Assume 360 days year for computation working capital

This preview shows page 27 - 32 out of 32 pages.

Assume 360 days / year for computation
Image of page 27
Working capital Example CCC = AAI + ACP APP = 60 + 40 35 = 65 days Resources invested in CCC : Inventory = $10,000,000 x 0.75 x (60/360) = $ 1,250,000 + Accounts receivable = $10,000,000 x (40/360) = $ 1,111,111 - Accounts payable = $10,000,000 x 0.75 x 0.65 x (35/360) = $ 473,958 Total = $ 1,887,153 A 5 day reduction in the average collection period would reduce the resources invested in CCC by $ 138,889 { $10 m x (5/360)}
Image of page 28
Permanent Funding requirement Example Nicholson Co. holds, on average, $50,000 in cash and marketable securities, $1,250,000 in inventory, and $750,000 in accounts receivable. Nicholson’s business is very stable over time, so its operating assets can be viewed as permanent. In addition Nicholson’s accounts payable of $ 425,000 are stable over time. What is the permanent funding requirement ? The permanent investment in operating assets is $1,625,000 ( $50,000 + $1,250,000 + $750,000 - $425,000). That amount would equal its permanent funding requirement .
Image of page 29
Seasonal Funding requirement Example Semper Pump Co., which produces bicycle pumps has seasonal sales with its peak sales driven by summertime purchase of bicycle pumps. Semper holds, at minimum, $25,000 in cash and marketable securities, $100,000 in inventory, and $60,000 in accounts receivable. At peak times, inventory increases to $750,000 and its accounts receivable increase to $400,000. To capture production efficiency, Semper produces pumps at a constant rate throughout the year. Thus accounts payable remain at $50,000 throughout the year. What is the permanent funding requirement & peak funding requirement? Permanent funding requirement for its minimum level of operating assets is $135,000 ( $25,000 + $100,000 + $60,000 - $50,000) Peak seasonal funding requirement (in excess of permanent need) is $990,000 (25,000 + $750,000 + $400,000 - $50,000 - $135,000).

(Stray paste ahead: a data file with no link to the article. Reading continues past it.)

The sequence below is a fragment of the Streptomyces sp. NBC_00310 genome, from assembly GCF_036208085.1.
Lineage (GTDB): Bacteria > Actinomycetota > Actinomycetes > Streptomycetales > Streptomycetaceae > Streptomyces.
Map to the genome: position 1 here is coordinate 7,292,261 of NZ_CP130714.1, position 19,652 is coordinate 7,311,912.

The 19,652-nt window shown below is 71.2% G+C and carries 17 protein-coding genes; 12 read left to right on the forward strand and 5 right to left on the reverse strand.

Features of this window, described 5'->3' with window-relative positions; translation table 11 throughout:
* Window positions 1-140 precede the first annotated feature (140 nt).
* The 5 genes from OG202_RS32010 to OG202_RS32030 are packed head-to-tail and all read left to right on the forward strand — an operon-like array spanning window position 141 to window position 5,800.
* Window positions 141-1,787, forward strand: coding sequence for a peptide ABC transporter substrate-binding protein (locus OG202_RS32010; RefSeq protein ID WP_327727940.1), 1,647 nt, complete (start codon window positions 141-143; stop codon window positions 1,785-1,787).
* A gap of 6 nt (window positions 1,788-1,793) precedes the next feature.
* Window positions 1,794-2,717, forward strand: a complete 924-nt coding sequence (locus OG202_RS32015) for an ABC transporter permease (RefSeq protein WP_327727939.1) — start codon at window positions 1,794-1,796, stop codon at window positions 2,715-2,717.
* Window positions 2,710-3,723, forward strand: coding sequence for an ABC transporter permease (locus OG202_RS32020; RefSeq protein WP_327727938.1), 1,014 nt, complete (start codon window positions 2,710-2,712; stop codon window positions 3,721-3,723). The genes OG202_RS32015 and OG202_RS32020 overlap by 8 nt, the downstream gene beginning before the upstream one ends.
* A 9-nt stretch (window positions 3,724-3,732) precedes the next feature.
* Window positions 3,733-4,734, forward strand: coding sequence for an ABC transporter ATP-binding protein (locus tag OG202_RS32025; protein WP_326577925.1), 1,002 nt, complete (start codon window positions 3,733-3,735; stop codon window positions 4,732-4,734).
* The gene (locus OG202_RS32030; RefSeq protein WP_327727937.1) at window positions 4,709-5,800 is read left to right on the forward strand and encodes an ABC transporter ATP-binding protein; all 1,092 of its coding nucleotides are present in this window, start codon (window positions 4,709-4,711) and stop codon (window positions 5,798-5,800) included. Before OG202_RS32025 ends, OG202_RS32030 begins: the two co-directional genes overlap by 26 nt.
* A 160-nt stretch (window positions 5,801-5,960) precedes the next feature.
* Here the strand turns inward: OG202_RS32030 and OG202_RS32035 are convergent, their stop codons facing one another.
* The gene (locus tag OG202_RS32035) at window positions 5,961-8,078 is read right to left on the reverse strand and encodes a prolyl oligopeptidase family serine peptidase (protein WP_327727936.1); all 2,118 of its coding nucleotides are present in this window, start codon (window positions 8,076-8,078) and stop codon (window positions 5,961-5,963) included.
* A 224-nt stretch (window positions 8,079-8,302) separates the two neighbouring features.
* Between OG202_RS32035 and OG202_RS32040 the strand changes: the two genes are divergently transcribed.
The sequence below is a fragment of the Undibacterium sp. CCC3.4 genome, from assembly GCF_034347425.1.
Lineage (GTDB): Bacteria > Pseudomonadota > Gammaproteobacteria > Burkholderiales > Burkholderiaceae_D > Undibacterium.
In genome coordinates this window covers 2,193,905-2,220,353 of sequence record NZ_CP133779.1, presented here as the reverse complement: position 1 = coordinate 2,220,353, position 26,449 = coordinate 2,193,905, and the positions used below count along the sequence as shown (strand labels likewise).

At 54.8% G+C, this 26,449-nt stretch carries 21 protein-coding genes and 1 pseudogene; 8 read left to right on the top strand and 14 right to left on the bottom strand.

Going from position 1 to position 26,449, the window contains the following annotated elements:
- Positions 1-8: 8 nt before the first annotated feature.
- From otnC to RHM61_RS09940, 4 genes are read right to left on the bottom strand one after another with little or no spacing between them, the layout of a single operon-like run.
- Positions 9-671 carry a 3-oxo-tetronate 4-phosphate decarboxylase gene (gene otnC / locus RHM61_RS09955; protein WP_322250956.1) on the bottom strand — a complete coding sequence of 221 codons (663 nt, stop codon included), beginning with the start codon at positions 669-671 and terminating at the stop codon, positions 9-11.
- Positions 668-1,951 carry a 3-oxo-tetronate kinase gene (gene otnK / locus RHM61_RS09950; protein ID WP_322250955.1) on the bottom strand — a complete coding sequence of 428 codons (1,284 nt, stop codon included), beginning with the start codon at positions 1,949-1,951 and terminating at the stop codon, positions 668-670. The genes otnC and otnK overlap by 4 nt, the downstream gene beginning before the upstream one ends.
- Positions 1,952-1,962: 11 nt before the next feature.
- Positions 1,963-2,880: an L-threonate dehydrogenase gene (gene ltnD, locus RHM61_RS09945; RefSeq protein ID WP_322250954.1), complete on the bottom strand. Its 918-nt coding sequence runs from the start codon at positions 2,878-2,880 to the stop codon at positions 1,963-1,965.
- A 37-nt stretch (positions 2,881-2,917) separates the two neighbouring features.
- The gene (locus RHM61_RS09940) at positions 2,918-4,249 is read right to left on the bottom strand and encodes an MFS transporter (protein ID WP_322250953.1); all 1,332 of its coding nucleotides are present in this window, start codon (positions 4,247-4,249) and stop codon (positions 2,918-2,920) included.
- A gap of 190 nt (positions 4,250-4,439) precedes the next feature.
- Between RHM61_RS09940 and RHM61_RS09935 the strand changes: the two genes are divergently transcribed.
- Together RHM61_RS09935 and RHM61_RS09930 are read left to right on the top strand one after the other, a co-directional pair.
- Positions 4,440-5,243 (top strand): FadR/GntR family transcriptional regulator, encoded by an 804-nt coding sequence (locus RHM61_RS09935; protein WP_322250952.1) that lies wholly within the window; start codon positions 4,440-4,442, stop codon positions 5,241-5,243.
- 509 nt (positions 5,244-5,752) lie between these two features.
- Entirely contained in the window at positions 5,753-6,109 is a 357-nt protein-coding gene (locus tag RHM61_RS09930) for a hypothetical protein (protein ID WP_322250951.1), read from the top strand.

Image of page 30
Computing cash requirement for working capital Estimate the cash cost of various current assets required by the firm Deduct the current liabilities from the cash cost of current assets
Image of page 31
Non cash Working Capital Non cash WC = Non cash current assets Non-interest bearing current liabilities
Image of page 32

You've reached the end of your free preview.

Want to read all 32 pages?

What students are saying

  • Left Quote Icon

    As a current student on this bumpy collegiate pathway, I stumbled upon Course Hero, where I can find study resources for nearly all my courses, get online help from tutors 24/7, and even share my old projects, papers, and lecture notes with other students.

    Student Picture

    Kiran Temple University Fox School of Business ‘17, Course Hero Intern

  • Left Quote Icon

    I cannot even describe how much Course Hero helped me this summer. It’s truly become something I can always rely on and help me. In the end, I was not only able to survive summer classes, but I was able to thrive thanks to Course Hero.

    Student Picture

    Dana University of Pennsylvania ‘17, Course Hero Intern

  • Left Quote Icon

    The ability to access any university’s resources through Course Hero proved invaluable in my case. I was behind on Tulane coursework and actually used UCLA’s materials to help me move forward and get everything together on time.

    Student Picture

    Jill Tulane University ‘16, Course Hero Intern

Stuck? We have tutors online 24/7 who can help you get unstuck.
A+ icon
Ask Expert Tutors You can ask You can ask You can ask (will expire )
Answers in as fast as 15 minutes
A+ icon
Ask Expert Tutors